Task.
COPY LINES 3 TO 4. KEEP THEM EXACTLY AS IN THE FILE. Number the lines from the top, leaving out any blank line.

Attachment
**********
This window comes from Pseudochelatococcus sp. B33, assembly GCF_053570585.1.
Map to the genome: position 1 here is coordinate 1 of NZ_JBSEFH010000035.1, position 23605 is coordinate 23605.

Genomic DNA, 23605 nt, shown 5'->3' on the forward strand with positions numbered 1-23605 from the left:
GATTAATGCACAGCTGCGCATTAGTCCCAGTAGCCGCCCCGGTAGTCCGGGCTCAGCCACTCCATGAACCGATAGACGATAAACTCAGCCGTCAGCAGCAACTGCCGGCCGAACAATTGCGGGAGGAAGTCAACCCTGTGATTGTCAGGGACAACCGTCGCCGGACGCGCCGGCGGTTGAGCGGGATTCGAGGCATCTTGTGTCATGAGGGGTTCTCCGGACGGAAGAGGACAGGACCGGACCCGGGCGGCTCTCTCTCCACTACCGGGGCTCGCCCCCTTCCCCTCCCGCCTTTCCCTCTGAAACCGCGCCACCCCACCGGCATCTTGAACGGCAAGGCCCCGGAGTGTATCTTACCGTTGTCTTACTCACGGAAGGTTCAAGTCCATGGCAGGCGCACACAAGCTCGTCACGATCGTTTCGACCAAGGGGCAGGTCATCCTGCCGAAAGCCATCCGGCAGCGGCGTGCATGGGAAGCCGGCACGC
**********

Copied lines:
Genomic DNA, 23605 nt, shown 5'->3' on the forward strand with positions numbered 1-23605 from the left:
GATTAATGCACAGCTGCGCATTAGTCCCAGTAGCCGCCCCGGTAGTCCGGGCTCAGCCACTCCATGAACCGATAGACGATAAACTCAGCCGTCAGCAGCAACTGCCGGCCGAACAATTGCGGGAGGAAGTCAACCCTGTGATTGTCAGGGACAACCGTCGCCGGACGCGCCGGCGGTTGAGCGGGATTCGAGGCATCTTGTGTCATGAGGGGTTCTCCGGACGGAAGAGGACAGGACCGGACCCGGGCGGCTCTCTCTCCACTACCGGGGCTCGCCCCCTTCCCCTCCCGCCTTTCCCTCTGAAACCGCGCCACCCCACCGGCATCTTGAACGGCAAGGCCCCGGAGTGTATCTTACCGTTGTCTTACTCACGGAAGGTTCAAGTCCATGGCAGGCGCACACAAGCTCGTCACGATCGTTTCGACCAAGGGGCAGGTCATCCTGCCGAAAGCCATCCGGCAGCGGCGTGCATGGGAAGCCGGCACGC